Dealing with Kids successfully whilst working from homework
Keep Kids Busy While Working From Home
The first step to success when seeking work from home opportunities is to find one that works with the current home environment and schedule. Committing to too many hours or choosing an unrealistic home based business or job will lead to frustration and burnout both as a worker and a parent. Rule out any work that doesn’t fit; for example, for parents with very young children, phone work requiring a quiet environment is probably not an option. It’s hard to make young children understand that they need to be quiet because parents are working.
There are many other work from home jobs that involve little or no phone contact, and many ways of organising time management to fit in both work and parenting.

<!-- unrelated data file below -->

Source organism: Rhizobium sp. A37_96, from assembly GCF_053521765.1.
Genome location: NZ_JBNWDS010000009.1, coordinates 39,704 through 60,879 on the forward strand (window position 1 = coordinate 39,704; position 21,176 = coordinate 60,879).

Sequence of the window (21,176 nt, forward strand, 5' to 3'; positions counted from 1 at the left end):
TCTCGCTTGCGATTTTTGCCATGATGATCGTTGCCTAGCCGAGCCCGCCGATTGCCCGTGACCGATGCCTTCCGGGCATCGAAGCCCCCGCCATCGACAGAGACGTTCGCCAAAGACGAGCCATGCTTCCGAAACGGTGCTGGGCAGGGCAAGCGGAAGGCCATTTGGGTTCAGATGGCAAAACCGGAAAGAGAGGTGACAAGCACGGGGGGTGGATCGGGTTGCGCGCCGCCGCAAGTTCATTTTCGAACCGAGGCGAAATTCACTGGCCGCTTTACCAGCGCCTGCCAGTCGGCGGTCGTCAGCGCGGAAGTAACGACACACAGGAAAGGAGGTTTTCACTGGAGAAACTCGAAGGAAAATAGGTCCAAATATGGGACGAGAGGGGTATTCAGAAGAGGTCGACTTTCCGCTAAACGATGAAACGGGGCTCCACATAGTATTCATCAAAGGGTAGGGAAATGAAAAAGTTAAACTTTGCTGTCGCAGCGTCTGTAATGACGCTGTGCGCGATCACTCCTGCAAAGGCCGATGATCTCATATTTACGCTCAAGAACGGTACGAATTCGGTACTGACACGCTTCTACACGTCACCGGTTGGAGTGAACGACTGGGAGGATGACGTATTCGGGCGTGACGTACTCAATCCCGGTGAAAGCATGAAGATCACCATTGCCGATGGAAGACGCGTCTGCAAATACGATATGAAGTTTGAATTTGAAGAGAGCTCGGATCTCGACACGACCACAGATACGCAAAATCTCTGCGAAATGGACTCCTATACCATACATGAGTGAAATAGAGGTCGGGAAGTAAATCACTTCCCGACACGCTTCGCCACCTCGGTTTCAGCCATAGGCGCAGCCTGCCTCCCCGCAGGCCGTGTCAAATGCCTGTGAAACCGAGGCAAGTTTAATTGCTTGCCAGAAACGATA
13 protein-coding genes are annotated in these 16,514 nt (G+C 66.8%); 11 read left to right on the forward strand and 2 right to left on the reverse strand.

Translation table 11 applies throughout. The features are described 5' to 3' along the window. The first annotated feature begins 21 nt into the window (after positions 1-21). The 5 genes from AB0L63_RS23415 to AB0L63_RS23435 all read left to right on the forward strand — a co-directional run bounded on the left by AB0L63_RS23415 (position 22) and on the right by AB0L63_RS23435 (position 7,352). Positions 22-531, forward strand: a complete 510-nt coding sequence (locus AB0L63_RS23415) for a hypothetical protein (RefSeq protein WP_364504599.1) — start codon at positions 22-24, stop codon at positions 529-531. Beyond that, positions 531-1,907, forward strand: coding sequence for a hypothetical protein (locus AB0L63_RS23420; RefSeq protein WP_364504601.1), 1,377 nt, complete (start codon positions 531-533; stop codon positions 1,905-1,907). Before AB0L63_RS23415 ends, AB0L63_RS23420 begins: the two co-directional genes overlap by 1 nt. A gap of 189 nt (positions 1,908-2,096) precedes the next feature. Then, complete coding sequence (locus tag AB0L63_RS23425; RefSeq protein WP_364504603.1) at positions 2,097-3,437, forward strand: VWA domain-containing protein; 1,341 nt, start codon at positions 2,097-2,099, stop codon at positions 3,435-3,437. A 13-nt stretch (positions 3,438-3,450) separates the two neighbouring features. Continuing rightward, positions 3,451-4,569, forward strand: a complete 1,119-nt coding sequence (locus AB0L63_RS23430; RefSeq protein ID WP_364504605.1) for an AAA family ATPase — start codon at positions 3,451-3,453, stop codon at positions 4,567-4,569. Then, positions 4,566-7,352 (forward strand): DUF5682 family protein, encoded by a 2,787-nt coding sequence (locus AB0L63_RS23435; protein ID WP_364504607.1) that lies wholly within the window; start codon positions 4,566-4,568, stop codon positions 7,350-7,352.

Schedule a Time To Work: No Late Nights
Schedule some time to work either before the kids wake up or after they go to bed. Avoid over commitment; for night owls, working into the wee hours may seem like a good choice. However, parents will stay face early mornings with kids, and lack of sleep can really take its toll. Consider going to bed early and waking very early instead of staying up late to work.
Choose a Laptop to Work on the Go
For those whose jobs require a lot of writing, a laptop or portable word processor can be an investment that will boost productivity. It will make it easier to sneak in work during the day while the kids take classes at a local recreation centre or keep busy at a park, indoor playground or other outdoor space - even the backyard.